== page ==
Marshaling on the Second Closed Road Corbeau Seats Tendring Rally

A year or so ago, I spent a couple of days in Essex attending the first closed roads rally in England. Last weekend saw the second running of this event, with some longer stages and another full day’s running.

This time I stopped over for a couple of nights in case I got the nod to help out with the set up (I didn’t in the end), taking in a band in Colchester on the Friday night:

If you look at that video closely, you’ll see they make use of a theremin:-)

Saturday was scrutineering, tea and cake in the rally HQ, and a peek at one of the WRC spec cars…

Despite only being 15 minutes or so away from stage start, it was still an early one, with sign in before 7am, whence I was give my station for the day: Cadman Construction 1 /2 /3 — Stage 2/6/10, radio / marshal point 2.

Being a closed roads event, our T-junction station was only partially set when I got there…

…but as soon as the road-closed time arrived, we closed it off…

Being a radio point, there were three of us on, one radio marshal, and two runners (of which I was one…).

I’ve been on a radio point before, but it’s always interesting to listen in on the traffic and help keep a note of the car numbers that go passed. Radio marshals keep a record of the number of each car that passes to help locate which section of a stage any cars that go missing (which is to say, that go off..) are missing on…

Being a single radio analogue channel, rally control maintains discipline on the channel. Formal code words are used to help identify and prioritise different message types:

SUPeR System

In order to process an incident more efficiently there is a key word system in place. The application of this system is explained below and is in use on a national basis. Should you be advised of, or witness an incident you may include one of the following prefix words in your initial call to your radio controller:

(a) SAFETY For messages concerning stage safety, e.g. car overdue, first competitor into stage, stage furniture problems, spectator marshalling – problems where a slight delay can be tolerated.

(b) URGENT For situations requiring immediate action, e.g. car known to be in difficulty, suspected injured persons – problems which may necessitate the cessation of the stage.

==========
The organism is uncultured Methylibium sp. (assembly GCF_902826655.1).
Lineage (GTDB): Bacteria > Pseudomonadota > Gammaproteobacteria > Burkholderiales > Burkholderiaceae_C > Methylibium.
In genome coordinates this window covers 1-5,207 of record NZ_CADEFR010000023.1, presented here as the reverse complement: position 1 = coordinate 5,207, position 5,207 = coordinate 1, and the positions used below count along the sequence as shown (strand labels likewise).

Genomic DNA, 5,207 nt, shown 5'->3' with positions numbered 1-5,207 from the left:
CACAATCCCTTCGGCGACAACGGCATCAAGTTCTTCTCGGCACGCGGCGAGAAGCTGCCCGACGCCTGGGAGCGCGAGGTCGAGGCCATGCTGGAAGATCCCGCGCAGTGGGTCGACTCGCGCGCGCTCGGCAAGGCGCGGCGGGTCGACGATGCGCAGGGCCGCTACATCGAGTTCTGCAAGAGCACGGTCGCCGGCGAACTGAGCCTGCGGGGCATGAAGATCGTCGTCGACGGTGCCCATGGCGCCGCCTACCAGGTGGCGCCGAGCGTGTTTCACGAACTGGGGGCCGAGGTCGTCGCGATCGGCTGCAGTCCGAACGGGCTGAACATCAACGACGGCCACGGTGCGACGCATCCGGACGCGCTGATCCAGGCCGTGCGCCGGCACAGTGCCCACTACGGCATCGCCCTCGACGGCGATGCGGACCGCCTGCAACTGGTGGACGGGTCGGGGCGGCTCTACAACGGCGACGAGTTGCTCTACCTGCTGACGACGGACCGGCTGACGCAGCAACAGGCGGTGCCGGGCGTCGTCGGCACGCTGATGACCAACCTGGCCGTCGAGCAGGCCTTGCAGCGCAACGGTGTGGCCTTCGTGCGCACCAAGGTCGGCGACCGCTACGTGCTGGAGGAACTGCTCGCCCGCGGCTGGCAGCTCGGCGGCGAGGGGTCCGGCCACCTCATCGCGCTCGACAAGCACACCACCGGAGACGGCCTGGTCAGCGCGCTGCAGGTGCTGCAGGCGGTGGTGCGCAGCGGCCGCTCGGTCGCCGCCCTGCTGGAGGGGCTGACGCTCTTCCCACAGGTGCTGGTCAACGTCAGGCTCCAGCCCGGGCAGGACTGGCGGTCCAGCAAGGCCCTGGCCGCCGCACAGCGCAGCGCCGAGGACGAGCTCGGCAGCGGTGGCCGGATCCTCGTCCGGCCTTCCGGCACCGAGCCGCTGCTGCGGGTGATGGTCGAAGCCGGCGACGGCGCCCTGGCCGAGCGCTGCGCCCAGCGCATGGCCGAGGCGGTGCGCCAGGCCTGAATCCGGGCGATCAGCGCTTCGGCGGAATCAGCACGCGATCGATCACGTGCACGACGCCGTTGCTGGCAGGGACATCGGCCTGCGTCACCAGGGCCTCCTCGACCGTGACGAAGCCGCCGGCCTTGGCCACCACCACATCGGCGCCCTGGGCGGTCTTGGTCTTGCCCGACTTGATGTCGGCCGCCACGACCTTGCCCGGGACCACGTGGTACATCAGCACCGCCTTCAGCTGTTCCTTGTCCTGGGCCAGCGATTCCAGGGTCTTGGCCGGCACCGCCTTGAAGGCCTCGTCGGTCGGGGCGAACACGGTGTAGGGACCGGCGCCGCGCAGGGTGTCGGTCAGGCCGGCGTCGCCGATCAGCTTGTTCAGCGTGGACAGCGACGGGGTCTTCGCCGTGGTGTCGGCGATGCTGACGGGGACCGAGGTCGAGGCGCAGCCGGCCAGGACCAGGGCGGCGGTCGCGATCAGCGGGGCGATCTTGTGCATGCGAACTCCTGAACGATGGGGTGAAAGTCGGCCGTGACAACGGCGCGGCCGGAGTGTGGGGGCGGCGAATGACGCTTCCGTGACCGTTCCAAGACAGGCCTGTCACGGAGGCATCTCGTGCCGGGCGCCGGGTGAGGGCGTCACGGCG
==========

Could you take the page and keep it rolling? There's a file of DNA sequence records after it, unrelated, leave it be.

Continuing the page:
(c) PRIORITY For situations where there is a CONFIRMED injury(s) – situations where immediate Medical/Rescue intervention is required

(d) RELEVANT For messages which have a bearing on the incident – submission of relevant information

Here’s a copy of a Radio Marshal Guide if you’re interested…

Being a radio point also meant we were a red flag station. If for any reason a stage needs to be stopped, or speed controlled on the stage, radio marshals receive a message for the red flag to be shown (not waved) to competitor cars. The red flag is also shown to safety delegates that pass through the stage prior to competitive running:

Marshals communicate to official vehicles using standardised hand signals:

As you may have noticed from the schedule, each of the stages was run three times, thankfully without major incident.

That said, there were a couple of minor offs we spotted, including this one where we lost sight of a car as it parked sideways and hid itself in the bushes…

The previous marshal point to ours was also visited by one of the cars…

Although not quite as sunny as last year, the wet weather mostly held off, although the day was quite blustery and windswept… Hats, and even gloves, were in order…

Once the rally’s run, the stage needs undressing: we took the tape and signage as soon as the stage was no-longer live and within an hour the setup crew had been round to take the kit away…

Once again, I can’t begin to imagine how much effort goes into the organisation, set-up, and running of the event.

Thanks to Chief Marshal Luis Diaz and the rest of the organising team for putting together such a great event, the drivers and navigators for competing, and a big #thanksmarshal to the other volunteers on this, and every other, motor sport event.

I saw reports that over 500 volunteers were required for the safe running of this event. 500… If you fancy it, the next closed roads rally is the Three Shires Stages near Ledbury, in September. As with the Corbeau Seats Rally, I imagine the stages will be largely closed to the public; so if you want to see the action up close, as well as help it to take place at all, why not sign up? To do so, you’ll need to register as rally  marshal and do some online training. Find out more here

Author: Tony Hirst

I'm a Senior Lecturer at The Open University, with an interest in #opendata policy and practice, as well as general web tinkering...

One thought on “Marshaling on the Second Closed Road Corbeau Seats Tendring Rally”

  1. Great article, thanks for giving your time up to make this event work!

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